Origins of Swahili/Kiswahili
Traditionally, Swahili is regarded to be a language of the Great lakes region of Africa especially the coastal areas of Tanganyika present Tanzania and Kenya. The language is believed to have been first spoken by natives of the coastal mainland and spread to various Islands surround South Eastern Africa mostly by fishermen. This then regarded Swahili as a fisherman’s language. Swahili language was a language of engagement between traders and the coastal people in the early 2nd century before it rapidly spread to the Swahili coast in the 6th century.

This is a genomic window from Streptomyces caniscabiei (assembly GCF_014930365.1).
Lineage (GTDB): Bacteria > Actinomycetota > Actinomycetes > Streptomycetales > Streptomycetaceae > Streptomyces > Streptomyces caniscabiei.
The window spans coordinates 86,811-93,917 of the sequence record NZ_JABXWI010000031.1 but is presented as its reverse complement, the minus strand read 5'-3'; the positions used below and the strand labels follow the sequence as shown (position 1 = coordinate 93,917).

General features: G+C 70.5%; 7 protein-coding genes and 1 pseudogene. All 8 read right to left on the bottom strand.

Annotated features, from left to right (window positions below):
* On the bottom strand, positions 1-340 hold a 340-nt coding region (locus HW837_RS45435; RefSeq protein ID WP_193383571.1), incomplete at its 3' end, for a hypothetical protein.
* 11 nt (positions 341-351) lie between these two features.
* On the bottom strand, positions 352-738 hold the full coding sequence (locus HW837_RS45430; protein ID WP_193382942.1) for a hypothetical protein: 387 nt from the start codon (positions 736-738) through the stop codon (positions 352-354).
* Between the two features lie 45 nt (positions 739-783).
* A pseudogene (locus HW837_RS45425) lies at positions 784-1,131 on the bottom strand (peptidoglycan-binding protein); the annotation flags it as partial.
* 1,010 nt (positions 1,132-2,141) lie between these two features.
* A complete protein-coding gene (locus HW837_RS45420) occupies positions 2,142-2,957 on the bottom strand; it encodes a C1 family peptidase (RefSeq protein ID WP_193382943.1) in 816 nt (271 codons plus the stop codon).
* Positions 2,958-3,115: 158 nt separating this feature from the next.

There is also a cultural aspect that suggests that Swahili is as a result of early Zaromo people who settled in Zanzibar from Tanganyika (Tanzania). The version of African tradition believes that the language descended from the early settlers of the aromatic flower buds known as coves from the Oman an Arab country in the south-eastern coast of the Arabian Peninsula. The Oman people had their journey to Africa with the interest of spreading I slam and their by adding slowly a few words to Swahili language. They built forts and castles in major trading and cultural centres. This stretched far as Sofala in Mozambique and Kilwa in Tanzania to the south, Mombasa and Lamu in Kenya, the Comoros Islands and northern Madagascar in the Indian Ocean, and Barawa to the north in southern Somalia." alt="Swahili or Kiswahili Language Part, one" />